Back when Hamas won the elections in the PA, I thought this might be a good omen for the Israeli/Palestinian peace process, such as it is. I congratulated the Palestinian people for their enthusiastic embrace of democracy and hoped that having won such an overwhelming mandate Hamas would moderate their ideology, continue to honor agreements that the previous Palestinian governments had worked out with Israel and get the ball rolling on finally resolving this decade's long mess. [LTAD]
Briefly, it seemed like a new dawn might be emerging in the Middle East, with Sharon having left the scene and a new regime in the PA. Not that I thought Hamas was any great bargain, but it looked like they could pull off the Nixon-going-to-China thing, they having the ideologically approved credibility to negotiate with Israel in the eyes of the Palestinians.
The one little fairly important piece of the puzzle I was missing was that this is the Middle East, common sense doesn't work there. Hamas came right in and refused to recognize the existence of Israel and the various Israeli political parties vying for election were provided with an excellent whipping boy to show how tough they could be against Palestinian terror.
Now that all the political players are in place; the U.S. and the E.U have decided to pull the plug on funding for the PA, until the Hamas-led government either collapses or acquiesces to Israel's demands for recognition and a renunciation of terror. Israel is withholding the millions of dollars it takes from taxes for the PA, so money the PA actually makes itself is also gone. Hamas hasn't reacted well to the pressure and isn't really picking up the whole political give and take thing very quickly. Last week, a suicide bombing in Tel Aviv killed nine Israeli citizens. Even though the bombing was carried out by Islamic Jihad, a faction of Fatah ---our buddy Abu Mazen's outfit ---Hamas got blamed for it and didn't do themselves any favors by not condemning it.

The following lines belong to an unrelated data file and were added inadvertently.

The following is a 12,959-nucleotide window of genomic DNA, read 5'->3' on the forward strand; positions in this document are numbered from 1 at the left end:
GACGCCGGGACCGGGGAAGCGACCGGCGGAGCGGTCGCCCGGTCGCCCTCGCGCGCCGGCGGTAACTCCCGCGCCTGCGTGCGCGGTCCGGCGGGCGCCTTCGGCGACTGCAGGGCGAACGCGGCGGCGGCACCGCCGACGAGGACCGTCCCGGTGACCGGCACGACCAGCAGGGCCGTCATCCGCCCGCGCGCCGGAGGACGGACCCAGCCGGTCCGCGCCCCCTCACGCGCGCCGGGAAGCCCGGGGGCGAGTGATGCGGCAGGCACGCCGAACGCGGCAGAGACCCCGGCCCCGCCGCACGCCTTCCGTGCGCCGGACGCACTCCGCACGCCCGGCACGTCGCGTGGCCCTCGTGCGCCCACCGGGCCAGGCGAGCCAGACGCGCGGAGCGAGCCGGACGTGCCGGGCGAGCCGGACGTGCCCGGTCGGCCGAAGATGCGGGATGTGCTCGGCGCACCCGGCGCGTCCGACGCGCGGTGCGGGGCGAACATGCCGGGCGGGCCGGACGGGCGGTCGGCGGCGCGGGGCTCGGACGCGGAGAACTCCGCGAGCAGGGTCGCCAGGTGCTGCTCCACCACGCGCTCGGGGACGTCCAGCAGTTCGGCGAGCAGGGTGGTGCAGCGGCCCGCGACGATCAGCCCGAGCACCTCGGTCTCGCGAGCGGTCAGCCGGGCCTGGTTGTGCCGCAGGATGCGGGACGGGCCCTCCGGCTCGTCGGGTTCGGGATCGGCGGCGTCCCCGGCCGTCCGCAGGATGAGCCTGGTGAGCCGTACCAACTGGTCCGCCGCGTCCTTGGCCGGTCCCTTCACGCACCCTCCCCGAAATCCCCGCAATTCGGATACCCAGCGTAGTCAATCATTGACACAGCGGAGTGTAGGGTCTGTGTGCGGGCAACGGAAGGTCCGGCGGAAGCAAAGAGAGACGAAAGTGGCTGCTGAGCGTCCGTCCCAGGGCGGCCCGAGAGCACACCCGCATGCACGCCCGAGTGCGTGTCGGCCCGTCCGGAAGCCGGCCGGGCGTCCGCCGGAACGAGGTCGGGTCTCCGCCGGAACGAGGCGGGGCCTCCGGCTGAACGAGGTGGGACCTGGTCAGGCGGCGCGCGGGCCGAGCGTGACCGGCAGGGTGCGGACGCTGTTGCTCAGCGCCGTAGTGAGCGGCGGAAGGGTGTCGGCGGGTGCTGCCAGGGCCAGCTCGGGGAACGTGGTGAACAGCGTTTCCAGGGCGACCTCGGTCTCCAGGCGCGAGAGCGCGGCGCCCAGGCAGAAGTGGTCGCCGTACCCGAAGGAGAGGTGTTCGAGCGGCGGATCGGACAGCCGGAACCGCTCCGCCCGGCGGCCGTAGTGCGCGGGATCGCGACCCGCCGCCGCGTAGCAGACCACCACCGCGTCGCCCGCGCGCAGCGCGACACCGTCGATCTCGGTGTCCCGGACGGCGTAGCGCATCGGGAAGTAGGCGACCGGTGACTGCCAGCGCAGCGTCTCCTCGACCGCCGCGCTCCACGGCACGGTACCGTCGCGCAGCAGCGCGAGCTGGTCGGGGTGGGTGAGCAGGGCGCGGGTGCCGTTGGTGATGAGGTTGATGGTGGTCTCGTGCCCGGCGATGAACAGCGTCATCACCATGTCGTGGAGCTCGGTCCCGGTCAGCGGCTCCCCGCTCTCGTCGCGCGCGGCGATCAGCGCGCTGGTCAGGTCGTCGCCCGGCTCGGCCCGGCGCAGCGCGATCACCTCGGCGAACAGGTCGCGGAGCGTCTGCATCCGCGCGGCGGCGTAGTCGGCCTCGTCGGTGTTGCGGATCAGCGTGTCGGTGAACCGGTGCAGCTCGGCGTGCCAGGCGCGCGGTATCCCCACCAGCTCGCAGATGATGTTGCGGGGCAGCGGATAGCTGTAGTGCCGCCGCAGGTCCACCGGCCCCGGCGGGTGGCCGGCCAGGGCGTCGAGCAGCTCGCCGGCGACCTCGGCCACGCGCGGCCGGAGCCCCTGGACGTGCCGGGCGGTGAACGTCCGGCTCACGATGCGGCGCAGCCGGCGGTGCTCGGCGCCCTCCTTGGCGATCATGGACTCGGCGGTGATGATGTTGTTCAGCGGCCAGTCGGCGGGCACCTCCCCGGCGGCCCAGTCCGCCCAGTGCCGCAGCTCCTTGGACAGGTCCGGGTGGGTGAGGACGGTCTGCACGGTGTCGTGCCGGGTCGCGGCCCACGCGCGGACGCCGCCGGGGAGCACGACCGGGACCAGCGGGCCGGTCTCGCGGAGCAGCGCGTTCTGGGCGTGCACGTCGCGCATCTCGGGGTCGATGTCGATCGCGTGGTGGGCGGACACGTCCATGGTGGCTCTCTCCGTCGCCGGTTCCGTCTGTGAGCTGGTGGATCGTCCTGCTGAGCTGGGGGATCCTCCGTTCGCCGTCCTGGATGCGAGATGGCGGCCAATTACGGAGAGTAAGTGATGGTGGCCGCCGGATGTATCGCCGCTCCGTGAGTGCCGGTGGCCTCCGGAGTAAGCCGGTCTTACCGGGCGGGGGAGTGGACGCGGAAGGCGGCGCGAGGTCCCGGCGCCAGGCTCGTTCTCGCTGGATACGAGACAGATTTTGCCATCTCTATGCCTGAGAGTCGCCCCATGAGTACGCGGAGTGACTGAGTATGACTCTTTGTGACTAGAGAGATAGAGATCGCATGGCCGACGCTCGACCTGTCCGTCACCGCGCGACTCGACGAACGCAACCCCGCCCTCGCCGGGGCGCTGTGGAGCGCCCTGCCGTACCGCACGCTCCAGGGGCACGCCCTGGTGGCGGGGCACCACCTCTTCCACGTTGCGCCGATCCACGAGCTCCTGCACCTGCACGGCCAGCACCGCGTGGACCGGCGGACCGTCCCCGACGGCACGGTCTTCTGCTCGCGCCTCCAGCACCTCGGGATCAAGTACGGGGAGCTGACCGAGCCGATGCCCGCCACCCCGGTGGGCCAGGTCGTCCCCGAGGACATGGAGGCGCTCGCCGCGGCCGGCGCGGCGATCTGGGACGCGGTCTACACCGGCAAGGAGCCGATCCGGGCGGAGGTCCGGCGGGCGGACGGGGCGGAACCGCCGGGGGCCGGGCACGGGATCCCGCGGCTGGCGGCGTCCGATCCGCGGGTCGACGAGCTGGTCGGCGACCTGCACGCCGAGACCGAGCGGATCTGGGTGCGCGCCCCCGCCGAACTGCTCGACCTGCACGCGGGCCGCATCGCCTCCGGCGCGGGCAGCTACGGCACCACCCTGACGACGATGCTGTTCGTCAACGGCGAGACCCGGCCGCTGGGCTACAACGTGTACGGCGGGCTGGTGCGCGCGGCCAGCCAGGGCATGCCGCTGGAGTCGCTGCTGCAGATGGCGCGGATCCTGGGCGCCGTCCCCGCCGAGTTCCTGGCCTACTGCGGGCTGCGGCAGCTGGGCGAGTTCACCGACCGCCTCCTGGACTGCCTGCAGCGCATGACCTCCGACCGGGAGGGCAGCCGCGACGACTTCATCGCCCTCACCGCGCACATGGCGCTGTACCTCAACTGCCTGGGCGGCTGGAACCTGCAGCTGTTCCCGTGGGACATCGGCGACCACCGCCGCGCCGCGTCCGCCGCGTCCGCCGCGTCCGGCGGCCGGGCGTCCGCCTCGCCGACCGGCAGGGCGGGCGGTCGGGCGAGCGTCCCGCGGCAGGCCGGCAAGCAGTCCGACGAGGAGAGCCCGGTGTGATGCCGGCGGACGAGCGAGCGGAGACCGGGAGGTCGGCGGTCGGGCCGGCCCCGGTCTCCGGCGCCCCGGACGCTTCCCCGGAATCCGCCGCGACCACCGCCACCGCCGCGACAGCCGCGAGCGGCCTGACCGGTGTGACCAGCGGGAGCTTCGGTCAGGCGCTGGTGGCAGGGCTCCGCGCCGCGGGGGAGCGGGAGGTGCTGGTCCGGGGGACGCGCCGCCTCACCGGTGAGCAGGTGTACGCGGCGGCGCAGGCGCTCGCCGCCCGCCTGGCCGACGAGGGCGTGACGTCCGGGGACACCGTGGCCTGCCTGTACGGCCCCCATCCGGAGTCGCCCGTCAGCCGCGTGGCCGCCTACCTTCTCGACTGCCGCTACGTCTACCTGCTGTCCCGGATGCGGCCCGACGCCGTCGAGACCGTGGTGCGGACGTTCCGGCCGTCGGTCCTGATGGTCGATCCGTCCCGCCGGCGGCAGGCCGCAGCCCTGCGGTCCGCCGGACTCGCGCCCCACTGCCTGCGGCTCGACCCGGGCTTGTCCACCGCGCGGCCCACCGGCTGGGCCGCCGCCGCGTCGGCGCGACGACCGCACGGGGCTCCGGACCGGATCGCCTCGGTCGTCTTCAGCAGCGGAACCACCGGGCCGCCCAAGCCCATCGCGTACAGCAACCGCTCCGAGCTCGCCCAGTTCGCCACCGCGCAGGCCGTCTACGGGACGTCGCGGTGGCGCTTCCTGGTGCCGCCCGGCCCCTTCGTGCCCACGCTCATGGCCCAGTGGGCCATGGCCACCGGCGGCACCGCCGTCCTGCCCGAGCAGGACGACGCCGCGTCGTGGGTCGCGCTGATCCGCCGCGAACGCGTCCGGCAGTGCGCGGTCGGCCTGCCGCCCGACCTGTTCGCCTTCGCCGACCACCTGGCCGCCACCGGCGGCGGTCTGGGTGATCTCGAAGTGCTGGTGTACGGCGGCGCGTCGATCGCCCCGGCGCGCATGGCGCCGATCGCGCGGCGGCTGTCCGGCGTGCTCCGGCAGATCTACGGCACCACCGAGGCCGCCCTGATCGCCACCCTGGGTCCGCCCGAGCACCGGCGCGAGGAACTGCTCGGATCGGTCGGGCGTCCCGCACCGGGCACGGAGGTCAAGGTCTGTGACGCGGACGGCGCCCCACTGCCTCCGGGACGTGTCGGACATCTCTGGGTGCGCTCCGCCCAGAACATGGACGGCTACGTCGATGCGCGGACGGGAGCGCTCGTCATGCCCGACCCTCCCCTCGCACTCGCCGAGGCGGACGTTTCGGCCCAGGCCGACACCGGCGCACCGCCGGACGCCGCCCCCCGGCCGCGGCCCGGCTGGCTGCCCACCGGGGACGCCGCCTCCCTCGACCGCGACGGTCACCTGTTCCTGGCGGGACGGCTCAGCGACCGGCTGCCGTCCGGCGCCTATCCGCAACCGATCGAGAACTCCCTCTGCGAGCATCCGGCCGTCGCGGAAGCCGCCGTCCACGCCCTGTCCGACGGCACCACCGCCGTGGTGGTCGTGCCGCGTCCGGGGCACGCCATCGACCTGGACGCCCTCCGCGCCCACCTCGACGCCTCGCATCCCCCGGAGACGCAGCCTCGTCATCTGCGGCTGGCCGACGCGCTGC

How Hamas might have been able to stop such a bombing with no security forces under its control is a guest ion I have. One would have thought if anyone was in a position to prevent this sort of thing from happening it would have been Abu Mazen, whose Fatah party runs the security forces and has links to the party that carried out the attack. In any case, whoever controls the security forces at this point is to be getting more and more of an academic guestion because they haven't been paid in two months. Soon there may not be any security forces.
Unless, the U.S., the E.U. and Israel are prepared for a complete breakdown of all law and order in the PA, someone has to step in and make a deal with Hamas. Various leaders of Hamas have hinted that they might tolerate the existence of Israel if a deal can be made on borders and money. As usual there are no go options in this on-going conflict, but there are always worse ones. The PA descending into civil war would seem to be a lot worse than trying to meet Hamas half way on some sort of deal to restore funding for a pledge to make their cease-fire permanent and negotiations down the road.
Who knows what the real answer is, I'm just crank who writes a blog, what do I know? The best diplomatic minds in the world have spent decades banging their heads against a wall trying to cut this Gordian's knot, but I do know that one side has to blink, and I say the sooner the better.